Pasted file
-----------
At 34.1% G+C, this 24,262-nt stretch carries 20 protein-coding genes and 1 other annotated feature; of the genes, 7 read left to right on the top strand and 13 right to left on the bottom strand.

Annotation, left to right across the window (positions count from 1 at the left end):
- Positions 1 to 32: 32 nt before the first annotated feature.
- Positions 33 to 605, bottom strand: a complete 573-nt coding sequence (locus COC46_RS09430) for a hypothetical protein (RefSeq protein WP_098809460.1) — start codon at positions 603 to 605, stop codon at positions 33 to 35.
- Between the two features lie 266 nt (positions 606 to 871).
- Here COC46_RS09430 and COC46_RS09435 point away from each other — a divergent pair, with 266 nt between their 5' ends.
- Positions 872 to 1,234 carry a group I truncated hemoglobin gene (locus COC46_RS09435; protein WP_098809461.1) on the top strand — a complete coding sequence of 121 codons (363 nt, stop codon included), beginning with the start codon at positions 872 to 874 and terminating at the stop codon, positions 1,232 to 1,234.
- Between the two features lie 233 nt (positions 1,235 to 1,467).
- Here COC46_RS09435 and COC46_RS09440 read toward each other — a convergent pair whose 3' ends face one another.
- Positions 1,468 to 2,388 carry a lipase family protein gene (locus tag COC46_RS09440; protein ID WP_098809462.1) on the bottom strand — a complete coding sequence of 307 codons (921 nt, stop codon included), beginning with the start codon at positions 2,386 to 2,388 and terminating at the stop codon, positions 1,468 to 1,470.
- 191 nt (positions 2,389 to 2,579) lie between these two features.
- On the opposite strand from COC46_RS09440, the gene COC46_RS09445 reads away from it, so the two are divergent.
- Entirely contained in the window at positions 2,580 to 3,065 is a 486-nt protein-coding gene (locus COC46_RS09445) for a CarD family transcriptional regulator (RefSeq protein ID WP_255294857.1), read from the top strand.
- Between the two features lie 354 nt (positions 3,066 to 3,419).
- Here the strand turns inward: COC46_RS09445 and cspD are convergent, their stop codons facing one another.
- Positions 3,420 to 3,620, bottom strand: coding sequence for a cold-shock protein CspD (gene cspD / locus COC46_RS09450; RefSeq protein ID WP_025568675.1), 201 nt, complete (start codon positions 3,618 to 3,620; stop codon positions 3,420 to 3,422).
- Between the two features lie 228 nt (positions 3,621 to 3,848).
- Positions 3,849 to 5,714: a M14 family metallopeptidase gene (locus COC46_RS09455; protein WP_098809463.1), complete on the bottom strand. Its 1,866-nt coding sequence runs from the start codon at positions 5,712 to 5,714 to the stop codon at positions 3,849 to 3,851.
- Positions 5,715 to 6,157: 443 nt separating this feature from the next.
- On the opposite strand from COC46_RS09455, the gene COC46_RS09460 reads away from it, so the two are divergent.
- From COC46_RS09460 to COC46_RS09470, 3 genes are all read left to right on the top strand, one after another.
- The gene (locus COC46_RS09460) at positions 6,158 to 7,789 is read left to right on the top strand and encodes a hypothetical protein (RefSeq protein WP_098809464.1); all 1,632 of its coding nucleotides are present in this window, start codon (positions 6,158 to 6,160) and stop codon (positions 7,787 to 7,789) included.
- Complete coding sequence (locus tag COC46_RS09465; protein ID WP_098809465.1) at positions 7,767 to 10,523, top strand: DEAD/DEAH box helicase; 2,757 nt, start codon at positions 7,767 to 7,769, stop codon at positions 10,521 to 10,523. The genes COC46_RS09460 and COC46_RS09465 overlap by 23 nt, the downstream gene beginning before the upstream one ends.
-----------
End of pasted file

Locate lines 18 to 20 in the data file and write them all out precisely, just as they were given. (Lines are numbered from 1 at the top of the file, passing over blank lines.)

- Positions 3,849 to 5,714: a M14 family metallopeptidase gene (locus COC46_RS09455; protein WP_098809463.1), complete on the bottom strand. Its 1,866-nt coding sequence runs from the start codon at positions 5,712 to 5,714 to the stop codon at positions 3,849 to 3,851.
- Positions 5,715 to 6,157: 443 nt separating this feature from the next.
- On the opposite strand from COC46_RS09455, the gene COC46_RS09460 reads away from it, so the two are divergent.